Birkenstocks—because it’s apparently still an issue

Emma Knudson, Staff Writer

They’ve been around longer than you probably think. 1774, to be exact (check their website, it’s true). But we still talk about them as if they’re this new, crunchy-granola, henna-appropriating fad that everyone either drools over or rolls their eyes at.

They’ve become a cultural icon for the 2010 decade as a shoe that “every basic girl wears.”

People think that if you’re wearing them, no matter the style, they can make a reasonable assumption that the wearer, at one point in time, referred to himself or herself as a “flower child” or considered going raw-food vegan for a second or two.

I have the stereotypes of the typical Birkenstock-wearer ingrained in my brain. And I even wear them on a regular (daily) basis.

When I go back to my hometown in Montana, people take one glance down at the Birks on my feet, look back up and say, “You’ve really become a liberal Oregonian, haven’t you?” This chortle, they assume, frees them from the same judgment despite their own stereotypical pitfalls.

Did they forget that they still haven’t made their payment on their jacked-up Dodge diesel truck? Because I haven’t. But it’s comical how visceral our reactions can be to well-known articles of clothing.

People have always placed their stereotypes on articles of clothing. That’s why those “starter pack” memes became so popular: everyone knew the stereotypes.

So if someone wants to look at my Birkenstocks and call me granola, I’m okay with that. It won’t make the shoes any less comfortable. And I’m sure my Montana friends feel the same way about their Carhartt’s or their Buff’s.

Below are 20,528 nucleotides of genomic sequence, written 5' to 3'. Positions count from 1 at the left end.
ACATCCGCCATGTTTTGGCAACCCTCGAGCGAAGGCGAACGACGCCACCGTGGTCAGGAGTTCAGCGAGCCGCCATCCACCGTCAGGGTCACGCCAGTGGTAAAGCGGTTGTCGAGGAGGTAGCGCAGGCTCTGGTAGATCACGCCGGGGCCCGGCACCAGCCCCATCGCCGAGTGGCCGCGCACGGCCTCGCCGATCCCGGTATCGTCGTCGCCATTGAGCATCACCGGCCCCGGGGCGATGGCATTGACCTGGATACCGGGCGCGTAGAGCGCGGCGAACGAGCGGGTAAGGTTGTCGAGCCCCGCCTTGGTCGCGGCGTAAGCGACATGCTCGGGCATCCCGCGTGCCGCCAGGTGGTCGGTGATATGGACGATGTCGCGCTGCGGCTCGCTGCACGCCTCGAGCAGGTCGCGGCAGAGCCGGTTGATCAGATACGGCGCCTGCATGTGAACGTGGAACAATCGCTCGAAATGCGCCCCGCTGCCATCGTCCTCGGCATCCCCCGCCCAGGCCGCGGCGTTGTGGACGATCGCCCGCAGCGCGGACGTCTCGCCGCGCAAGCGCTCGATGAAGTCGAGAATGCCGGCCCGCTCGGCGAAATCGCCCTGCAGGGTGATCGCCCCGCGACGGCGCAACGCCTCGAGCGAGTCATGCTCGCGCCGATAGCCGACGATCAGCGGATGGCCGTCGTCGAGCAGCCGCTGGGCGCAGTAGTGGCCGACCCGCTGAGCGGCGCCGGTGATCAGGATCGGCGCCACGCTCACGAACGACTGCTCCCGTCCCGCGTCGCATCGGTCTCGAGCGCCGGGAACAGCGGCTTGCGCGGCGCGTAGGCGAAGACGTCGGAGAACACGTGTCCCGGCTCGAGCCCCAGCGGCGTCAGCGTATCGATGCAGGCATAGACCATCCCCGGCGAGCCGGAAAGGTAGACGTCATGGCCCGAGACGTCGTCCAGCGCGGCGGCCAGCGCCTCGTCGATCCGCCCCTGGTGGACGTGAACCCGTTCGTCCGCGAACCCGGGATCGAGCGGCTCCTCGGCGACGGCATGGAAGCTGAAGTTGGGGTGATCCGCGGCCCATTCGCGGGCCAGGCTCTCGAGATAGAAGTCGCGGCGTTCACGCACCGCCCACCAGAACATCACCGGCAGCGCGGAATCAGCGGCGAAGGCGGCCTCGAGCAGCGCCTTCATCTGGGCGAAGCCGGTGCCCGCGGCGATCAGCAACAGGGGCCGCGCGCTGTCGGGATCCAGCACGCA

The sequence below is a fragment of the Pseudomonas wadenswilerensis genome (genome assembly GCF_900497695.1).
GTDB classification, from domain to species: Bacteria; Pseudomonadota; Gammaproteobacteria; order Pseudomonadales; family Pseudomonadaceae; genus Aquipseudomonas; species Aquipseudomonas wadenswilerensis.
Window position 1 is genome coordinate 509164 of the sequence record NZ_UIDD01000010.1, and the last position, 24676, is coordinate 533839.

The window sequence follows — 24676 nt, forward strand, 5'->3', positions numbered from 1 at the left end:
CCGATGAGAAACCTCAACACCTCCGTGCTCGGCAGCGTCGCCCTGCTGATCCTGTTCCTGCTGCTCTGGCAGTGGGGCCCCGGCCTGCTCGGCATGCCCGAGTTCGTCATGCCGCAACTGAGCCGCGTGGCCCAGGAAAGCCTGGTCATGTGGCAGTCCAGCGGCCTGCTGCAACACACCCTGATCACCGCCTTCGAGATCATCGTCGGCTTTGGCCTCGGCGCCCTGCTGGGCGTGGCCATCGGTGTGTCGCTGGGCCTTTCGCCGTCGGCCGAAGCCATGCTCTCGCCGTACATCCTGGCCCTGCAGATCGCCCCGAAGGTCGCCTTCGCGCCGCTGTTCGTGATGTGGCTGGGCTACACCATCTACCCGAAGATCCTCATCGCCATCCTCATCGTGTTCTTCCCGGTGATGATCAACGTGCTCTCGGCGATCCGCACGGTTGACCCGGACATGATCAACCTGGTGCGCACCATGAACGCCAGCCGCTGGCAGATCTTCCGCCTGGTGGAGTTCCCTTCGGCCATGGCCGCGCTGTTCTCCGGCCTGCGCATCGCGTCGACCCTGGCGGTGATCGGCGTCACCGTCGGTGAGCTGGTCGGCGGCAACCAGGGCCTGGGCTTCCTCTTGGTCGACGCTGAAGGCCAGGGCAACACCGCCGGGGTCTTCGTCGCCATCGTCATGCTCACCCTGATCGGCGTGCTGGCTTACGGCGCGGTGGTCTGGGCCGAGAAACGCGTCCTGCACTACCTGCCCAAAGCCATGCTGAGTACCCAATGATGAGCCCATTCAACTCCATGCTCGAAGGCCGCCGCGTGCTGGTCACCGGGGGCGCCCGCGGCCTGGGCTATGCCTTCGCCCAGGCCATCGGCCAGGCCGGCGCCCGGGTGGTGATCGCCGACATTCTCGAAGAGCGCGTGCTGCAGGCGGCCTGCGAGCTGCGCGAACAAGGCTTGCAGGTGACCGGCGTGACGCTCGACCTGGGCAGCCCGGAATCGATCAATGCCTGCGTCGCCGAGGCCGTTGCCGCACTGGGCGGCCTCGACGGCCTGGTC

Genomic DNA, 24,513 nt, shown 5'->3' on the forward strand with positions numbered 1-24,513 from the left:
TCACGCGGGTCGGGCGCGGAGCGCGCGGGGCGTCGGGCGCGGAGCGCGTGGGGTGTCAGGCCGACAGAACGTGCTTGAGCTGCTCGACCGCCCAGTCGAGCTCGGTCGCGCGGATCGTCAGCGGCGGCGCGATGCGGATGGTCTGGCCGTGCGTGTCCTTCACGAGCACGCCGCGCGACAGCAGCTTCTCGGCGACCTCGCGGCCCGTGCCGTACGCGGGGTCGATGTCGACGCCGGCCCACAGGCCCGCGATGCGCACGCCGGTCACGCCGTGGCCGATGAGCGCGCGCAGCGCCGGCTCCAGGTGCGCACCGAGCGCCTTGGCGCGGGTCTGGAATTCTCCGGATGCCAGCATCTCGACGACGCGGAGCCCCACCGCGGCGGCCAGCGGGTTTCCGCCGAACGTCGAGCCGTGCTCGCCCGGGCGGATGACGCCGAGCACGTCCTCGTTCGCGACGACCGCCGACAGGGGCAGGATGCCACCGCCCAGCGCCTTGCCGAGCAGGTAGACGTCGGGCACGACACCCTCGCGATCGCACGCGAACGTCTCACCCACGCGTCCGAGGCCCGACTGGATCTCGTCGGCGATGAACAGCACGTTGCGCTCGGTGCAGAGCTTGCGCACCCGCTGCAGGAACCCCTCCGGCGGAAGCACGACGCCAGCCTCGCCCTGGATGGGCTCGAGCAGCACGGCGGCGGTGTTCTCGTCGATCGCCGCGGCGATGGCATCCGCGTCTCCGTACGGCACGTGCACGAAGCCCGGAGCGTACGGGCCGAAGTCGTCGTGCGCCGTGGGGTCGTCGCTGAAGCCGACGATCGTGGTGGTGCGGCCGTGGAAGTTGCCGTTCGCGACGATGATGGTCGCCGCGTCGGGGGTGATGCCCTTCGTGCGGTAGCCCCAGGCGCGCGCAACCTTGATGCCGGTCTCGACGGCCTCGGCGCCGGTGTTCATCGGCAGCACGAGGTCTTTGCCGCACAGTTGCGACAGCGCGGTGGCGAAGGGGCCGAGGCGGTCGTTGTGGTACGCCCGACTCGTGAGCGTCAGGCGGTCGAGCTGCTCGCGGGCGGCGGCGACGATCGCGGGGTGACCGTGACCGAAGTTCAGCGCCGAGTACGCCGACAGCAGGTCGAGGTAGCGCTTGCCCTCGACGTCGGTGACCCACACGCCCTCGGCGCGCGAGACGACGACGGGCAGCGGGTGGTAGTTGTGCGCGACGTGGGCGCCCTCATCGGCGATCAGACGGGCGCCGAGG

At the end of the day, I think Birkenstocks are pretty great. They’re a comfortable, trendy way to spend around $100 dollars to look a little biblical. And I think the stereotypes behind them are funny. Mainly because I see people of all kinds wearing them, and laughing at themselves for it.

I’ve seen Star Wars-junkies wearing them, jocks perpetually carrying around gallon-jugs of water around every day wearing them, and even classy socialites strolling with their purse-dog names Winifred or Jameson wearing them.

Birkenstocks are for the people. So why are we still talking about them?

I’m not asking because my feelings are hurt or I feel like there’s a level of character assassination in my choice to wear them. I’m wondering because some people find a real issue with them. Like, blood-boiling issue. Which I don’t understand.

Maybe it’s because it’s easy to laugh about it. They’re shoes, it’s harmless, and people enjoy projecting their stereotypes onto a branded object.

Take watches, for example. Nearly everyone owns one in some form, but who do you picture when you hear that the watch is a Rolex? What about those $15 Timex watches from Walmart with a velcro strap? I wouldn’t say watches produce a reaction like Birkenstocks, but you get the idea.

I feel like these people who actively hate Birkenstocks either hate them because everyone has a pair and their MO is to hate mainstream products, or are the people who, themselves, wear the same thing everyday. Like black Nike mid-socks or Chacos.

It’s all-relative. And it’s all pretty comical. But I’ll still wear my Birkenstocks. And if you’re wary about wearing them because of the social stigma, don’t be: you do you.

If you’re one of the people whose blood pressure rises at the sight of Birkenstocks, you do you as well. That’s the beauty of America, consumerism rooted in individualism with a pinch of narcissism all wrapped up in staunch and passionate opinions.